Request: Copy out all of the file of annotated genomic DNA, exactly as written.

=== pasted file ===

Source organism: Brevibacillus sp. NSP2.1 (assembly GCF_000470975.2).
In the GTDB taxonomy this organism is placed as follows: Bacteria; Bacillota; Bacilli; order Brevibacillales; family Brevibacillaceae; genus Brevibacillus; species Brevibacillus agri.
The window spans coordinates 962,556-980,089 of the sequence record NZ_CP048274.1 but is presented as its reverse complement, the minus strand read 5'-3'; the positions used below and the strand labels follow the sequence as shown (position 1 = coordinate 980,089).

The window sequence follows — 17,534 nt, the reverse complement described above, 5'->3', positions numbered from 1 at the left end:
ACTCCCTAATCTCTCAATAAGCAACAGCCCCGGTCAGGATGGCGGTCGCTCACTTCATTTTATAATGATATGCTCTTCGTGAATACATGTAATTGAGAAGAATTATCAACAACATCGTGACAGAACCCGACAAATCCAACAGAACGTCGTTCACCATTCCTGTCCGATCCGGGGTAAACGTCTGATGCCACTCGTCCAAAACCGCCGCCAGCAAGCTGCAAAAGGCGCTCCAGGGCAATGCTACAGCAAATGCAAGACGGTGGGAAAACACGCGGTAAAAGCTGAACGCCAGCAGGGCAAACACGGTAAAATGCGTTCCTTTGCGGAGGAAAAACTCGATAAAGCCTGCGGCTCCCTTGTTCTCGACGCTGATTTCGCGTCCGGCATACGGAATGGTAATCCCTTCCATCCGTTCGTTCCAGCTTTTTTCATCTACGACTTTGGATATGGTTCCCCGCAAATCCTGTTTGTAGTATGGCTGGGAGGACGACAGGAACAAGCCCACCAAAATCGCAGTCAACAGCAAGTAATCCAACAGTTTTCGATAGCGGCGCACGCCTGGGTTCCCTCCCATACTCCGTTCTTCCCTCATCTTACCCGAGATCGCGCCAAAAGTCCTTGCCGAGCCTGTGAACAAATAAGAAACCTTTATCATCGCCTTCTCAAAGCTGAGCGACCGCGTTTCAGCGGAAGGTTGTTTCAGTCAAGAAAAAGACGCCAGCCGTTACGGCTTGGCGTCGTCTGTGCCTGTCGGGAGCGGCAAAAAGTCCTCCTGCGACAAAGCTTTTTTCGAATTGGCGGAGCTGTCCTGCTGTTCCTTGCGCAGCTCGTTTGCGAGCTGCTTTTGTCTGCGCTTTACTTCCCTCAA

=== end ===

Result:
Source organism: Brevibacillus sp. NSP2.1 (assembly GCF_000470975.2).
In the GTDB taxonomy this organism is placed as follows: Bacteria; Bacillota; Bacilli; order Brevibacillales; family Brevibacillaceae; genus Brevibacillus; species Brevibacillus agri.
The window spans coordinates 962,556-980,089 of the sequence record NZ_CP048274.1 but is presented as its reverse complement, the minus strand read 5'-3'; the positions used below and the strand labels follow the sequence as shown (position 1 = coordinate 980,089).

The window sequence follows — 17,534 nt, the reverse complement described above, 5'->3', positions numbered from 1 at the left end:
ACTCCCTAATCTCTCAATAAGCAACAGCCCCGGTCAGGATGGCGGTCGCTCACTTCATTTTATAATGATATGCTCTTCGTGAATACATGTAATTGAGAAGAATTATCAACAACATCGTGACAGAACCCGACAAATCCAACAGAACGTCGTTCACCATTCCTGTCCGATCCGGGGTAAACGTCTGATGCCACTCGTCCAAAACCGCCGCCAGCAAGCTGCAAAAGGCGCTCCAGGGCAATGCTACAGCAAATGCAAGACGGTGGGAAAACACGCGGTAAAAGCTGAACGCCAGCAGGGCAAACACGGTAAAATGCGTTCCTTTGCGGAGGAAAAACTCGATAAAGCCTGCGGCTCCCTTGTTCTCGACGCTGATTTCGCGTCCGGCATACGGAATGGTAATCCCTTCCATCCGTTCGTTCCAGCTTTTTTCATCTACGACTTTGGATATGGTTCCCCGCAAATCCTGTTTGTAGTATGGCTGGGAGGACGACAGGAACAAGCCCACCAAAATCGCAGTCAACAGCAAGTAATCCAACAGTTTTCGATAGCGGCGCACGCCTGGGTTCCCTCCCATACTCCGTTCTTCCCTCATCTTACCCGAGATCGCGCCAAAAGTCCTTGCCGAGCCTGTGAACAAATAAGAAACCTTTATCATCGCCTTCTCAAAGCTGAGCGACCGCGTTTCAGCGGAAGGTTGTTTCAGTCAAGAAAAAGACGCCAGCCGTTACGGCTTGGCGTCGTCTGTGCCTGTCGGGAGCGGCAAAAAGTCCTCCTGCGACAAAGCTTTTTTCGAATTGGCGGAGCTGTCCTGCTGTTCCTTGCGCAGCTCGTTTGCGAGCTGCTTTTGTCTGCGCTTTACTTCCCTCAA